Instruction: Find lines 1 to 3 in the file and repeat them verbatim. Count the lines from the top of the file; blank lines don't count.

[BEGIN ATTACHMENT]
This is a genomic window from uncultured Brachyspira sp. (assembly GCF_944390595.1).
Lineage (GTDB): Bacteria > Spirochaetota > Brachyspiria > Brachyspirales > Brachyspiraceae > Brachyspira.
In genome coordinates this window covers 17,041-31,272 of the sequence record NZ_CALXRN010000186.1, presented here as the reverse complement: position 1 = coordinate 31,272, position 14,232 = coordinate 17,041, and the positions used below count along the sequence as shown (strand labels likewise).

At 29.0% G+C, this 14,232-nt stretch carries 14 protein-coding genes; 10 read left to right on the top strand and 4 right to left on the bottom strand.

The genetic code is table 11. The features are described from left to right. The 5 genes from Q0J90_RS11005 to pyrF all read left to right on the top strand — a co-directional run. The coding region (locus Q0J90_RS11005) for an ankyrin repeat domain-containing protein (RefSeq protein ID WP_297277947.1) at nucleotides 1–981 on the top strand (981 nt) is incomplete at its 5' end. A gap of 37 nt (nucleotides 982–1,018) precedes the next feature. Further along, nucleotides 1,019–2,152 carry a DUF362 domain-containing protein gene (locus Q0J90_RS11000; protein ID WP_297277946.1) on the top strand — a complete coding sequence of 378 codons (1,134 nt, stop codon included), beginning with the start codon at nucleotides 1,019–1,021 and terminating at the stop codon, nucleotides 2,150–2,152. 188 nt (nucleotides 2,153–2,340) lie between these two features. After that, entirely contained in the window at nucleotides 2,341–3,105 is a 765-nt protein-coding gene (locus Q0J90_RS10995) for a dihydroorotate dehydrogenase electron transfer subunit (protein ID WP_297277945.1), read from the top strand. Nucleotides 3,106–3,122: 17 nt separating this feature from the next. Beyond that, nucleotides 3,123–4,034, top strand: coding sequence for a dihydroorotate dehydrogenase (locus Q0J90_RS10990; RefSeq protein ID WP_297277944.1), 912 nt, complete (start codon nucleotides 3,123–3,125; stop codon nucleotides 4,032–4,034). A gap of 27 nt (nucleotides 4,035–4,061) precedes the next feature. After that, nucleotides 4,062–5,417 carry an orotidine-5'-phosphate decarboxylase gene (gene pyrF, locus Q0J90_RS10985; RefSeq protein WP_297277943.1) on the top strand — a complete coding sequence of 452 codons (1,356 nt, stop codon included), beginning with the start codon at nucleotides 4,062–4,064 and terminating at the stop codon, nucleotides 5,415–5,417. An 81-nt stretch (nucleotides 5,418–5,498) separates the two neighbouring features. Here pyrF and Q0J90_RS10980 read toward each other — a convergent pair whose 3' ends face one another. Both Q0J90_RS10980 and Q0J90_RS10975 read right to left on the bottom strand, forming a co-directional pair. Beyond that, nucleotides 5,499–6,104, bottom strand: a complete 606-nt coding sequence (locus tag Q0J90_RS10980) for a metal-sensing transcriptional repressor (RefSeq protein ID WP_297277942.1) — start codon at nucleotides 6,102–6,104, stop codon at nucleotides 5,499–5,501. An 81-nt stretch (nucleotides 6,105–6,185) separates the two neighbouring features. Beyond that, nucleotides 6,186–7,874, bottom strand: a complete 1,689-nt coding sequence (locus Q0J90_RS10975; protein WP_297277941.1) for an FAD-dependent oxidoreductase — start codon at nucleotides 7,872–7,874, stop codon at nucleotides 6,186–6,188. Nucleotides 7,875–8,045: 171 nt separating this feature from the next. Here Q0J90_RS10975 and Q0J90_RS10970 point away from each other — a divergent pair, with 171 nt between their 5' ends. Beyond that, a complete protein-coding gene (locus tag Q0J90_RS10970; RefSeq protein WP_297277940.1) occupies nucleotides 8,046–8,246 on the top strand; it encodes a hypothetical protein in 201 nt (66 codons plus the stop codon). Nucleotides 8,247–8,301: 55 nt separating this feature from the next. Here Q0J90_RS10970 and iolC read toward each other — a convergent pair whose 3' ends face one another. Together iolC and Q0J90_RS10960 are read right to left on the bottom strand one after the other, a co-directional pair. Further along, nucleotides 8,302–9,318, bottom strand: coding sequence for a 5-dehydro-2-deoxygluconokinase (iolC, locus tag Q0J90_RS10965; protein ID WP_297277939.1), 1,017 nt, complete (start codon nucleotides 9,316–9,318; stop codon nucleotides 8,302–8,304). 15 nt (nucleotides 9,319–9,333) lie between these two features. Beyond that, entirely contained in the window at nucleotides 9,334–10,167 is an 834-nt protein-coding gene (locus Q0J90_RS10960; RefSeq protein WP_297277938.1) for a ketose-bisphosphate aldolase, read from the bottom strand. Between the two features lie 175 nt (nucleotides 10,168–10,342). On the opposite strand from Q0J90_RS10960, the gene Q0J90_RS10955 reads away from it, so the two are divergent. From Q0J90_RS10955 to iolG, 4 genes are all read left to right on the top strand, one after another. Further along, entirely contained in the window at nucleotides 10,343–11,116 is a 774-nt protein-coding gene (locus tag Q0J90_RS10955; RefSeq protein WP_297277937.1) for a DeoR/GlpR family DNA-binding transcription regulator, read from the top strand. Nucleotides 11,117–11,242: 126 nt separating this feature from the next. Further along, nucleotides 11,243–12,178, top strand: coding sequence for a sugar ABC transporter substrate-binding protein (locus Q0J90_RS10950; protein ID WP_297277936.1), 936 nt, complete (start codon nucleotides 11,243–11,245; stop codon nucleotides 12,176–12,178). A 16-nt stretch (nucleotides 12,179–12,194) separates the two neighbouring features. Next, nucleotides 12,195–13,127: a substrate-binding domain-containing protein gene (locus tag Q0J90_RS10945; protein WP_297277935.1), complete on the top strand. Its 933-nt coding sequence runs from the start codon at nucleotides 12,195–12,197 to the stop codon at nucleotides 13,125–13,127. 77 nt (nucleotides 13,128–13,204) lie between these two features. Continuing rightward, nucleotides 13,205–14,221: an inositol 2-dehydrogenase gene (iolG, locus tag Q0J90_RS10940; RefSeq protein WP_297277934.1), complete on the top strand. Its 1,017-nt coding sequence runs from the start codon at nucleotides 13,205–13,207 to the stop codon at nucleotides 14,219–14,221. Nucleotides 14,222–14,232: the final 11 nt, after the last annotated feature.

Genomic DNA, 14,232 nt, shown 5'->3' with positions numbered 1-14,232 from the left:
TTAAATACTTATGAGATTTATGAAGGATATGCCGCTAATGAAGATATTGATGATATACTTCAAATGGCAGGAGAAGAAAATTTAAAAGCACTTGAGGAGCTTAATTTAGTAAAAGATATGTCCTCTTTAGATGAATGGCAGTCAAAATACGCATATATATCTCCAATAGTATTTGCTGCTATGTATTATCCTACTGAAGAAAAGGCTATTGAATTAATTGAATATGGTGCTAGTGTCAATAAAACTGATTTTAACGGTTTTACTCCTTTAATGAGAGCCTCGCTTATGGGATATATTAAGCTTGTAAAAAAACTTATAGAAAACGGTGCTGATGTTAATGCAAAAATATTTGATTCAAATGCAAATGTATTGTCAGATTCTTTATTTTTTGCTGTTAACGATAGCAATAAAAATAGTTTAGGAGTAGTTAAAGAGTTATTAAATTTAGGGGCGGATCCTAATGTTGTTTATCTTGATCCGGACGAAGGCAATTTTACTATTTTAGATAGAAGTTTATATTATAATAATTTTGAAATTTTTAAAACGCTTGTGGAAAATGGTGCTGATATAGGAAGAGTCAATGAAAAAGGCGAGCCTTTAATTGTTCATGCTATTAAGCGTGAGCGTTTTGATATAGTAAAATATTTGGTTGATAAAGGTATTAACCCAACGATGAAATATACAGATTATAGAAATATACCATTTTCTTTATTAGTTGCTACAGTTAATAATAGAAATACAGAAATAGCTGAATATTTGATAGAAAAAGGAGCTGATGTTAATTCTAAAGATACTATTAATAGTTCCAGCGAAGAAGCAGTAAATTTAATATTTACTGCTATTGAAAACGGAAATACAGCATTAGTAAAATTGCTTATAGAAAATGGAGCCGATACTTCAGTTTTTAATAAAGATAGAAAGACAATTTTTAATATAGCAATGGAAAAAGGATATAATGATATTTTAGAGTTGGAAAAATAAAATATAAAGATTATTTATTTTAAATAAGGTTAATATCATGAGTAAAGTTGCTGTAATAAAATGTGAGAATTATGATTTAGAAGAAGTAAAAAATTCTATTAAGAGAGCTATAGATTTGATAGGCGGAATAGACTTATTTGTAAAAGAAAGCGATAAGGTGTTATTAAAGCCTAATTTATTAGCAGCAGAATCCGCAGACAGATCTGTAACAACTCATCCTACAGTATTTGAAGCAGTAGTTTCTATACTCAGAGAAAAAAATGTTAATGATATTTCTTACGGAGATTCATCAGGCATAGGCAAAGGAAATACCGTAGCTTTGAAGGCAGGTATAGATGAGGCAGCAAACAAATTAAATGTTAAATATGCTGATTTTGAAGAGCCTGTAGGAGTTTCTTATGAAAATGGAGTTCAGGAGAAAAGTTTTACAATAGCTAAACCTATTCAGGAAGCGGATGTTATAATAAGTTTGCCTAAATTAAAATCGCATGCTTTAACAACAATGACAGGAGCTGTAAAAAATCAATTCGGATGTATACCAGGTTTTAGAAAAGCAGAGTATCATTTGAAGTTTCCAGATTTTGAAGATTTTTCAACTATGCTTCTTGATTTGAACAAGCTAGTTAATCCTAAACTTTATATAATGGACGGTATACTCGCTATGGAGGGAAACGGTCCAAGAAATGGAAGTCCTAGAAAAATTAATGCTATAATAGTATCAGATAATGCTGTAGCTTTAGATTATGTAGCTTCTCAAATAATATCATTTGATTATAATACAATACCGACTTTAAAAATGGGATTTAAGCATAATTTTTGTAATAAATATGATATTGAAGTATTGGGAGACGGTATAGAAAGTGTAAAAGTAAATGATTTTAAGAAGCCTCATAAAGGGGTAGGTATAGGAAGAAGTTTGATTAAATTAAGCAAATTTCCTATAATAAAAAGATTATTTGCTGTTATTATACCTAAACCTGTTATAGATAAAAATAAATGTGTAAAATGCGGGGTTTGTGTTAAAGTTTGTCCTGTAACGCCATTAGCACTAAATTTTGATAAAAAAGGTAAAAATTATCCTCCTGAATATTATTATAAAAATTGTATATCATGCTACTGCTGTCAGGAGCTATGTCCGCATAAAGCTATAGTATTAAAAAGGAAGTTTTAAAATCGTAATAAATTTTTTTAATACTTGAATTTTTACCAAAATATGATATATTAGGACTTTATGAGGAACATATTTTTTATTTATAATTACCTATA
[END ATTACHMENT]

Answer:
This is a genomic window from uncultured Brachyspira sp. (assembly GCF_944390595.1).
Lineage (GTDB): Bacteria > Spirochaetota > Brachyspiria > Brachyspirales > Brachyspiraceae > Brachyspira.
In genome coordinates this window covers 17,041-31,272 of the sequence record NZ_CALXRN010000186.1, presented here as the reverse complement: position 1 = coordinate 31,272, position 14,232 = coordinate 17,041, and the positions used below count along the sequence as shown (strand labels likewise).